This type of mindful movement experience may be beneficial to those managing conditions such as IBS or constipation, not just pre- and post-natal women. “We spend so much time standing or sitting at a desk. That creates tremendous downward pressure. When we get on a Reformer or a Wunda Chair in an inverted position, we get assistance and guidance from the springs,” says Idavoy. This resistance can help restore harmony and elasticity between the diaphragm and the pelvis.

Moves for Strength and Elasticity

To cultivate a balance between strength and elasticity in the pelvic floor, try incorporating these simple moves into your movement practice.

  • Legs up the wall: If you have a wall that's flush, sit on the floor with your seat close to the wall. Lie on your back with your arms out to the sides and swing your legs up the wall. Close your eyes and take a longer, deeper, fuller breath than usual. As you exhale, let everything release. Equipment version: Lie on your back on the Cadillac with your feet in the straps (part of the “traditional ending.”).
  • Squatting: Squatting activates the “sit to stand” muscles that are so important for healthy aging and mobility. Start standing and lower yourself down to a squat. If it bothers your ankles, you can place a rolled towel under your heels. Repeat five to ten times. Equipment version: If you have access to a Reformer footbar or the vertical posts of a Cadlilac, you can hold on for balance as you lower and lift.
  • Clamshell: From a side-lying position, bend the knees, bringing them in line with the hips. With the heels together, lift the top knee, forming a diamond shape. Bring the legs back together. Repeat five to ten times on each side.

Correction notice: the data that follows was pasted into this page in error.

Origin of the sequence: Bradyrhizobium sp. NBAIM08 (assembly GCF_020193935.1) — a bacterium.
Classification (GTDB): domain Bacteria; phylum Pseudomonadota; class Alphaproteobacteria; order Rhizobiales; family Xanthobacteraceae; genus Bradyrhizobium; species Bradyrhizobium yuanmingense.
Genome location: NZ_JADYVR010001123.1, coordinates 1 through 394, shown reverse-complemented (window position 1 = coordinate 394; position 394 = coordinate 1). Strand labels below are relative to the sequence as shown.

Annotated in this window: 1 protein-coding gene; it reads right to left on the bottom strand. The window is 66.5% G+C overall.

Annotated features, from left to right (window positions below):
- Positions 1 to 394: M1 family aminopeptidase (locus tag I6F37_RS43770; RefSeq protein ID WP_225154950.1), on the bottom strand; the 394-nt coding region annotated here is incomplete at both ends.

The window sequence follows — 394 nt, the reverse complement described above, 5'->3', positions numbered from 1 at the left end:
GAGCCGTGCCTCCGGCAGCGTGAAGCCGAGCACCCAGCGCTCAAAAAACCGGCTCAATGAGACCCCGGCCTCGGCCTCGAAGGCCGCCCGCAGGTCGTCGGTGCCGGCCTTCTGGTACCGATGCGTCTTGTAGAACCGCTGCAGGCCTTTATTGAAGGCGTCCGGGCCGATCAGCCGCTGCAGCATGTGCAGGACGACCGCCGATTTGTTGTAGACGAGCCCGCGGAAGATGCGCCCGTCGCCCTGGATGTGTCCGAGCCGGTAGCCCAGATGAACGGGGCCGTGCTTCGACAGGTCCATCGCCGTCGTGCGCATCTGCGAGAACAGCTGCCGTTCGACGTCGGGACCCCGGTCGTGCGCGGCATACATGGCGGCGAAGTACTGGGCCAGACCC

• Cat/Cow: “Rounding and arching in a quadruped position is good for tightening and releasing the pelvic floor,” Burns says. “It’s good for the ‘feel factor’—it’s a bit easier for some to feel the pelvic floor [in this movement].” Repeat five to ten times, inhaling as you arch and exhaling as you round.
  • Dead bug: From a supine position, bend the knees and rest the feet on the floor. Arms can be long by your sides. On an inhale, keeping the knee bent, lift one foot off the floor into a “table top” shape. Exhale and lower the leg. Repeat, alternating sides, five to ten times. Don’t brace with the abdominals. Instead, focus on the breath and maintaining a feeling of ease as you move the legs.
  • Rebounding: Adding some impact to your movement practice promotes tone and elasticity in the muscles. Think rebounding on a mini-trampoline, or sitting on a Swiss Ball and simply bouncing. Equipment version: Try using the Jump Board on the Reformer with light springs.

Have you found that Pilates is helpful for maintaining pelvic floor health? Let us know your experience in the comments below.

Alison Manheim
About the Author

Alison Manheim

Alison is a writer and Pilates instructor based in Santa Monica, California. Her Pilates practice has been a springboard to a brand new career as a fitness model and commercial actor at age 50+.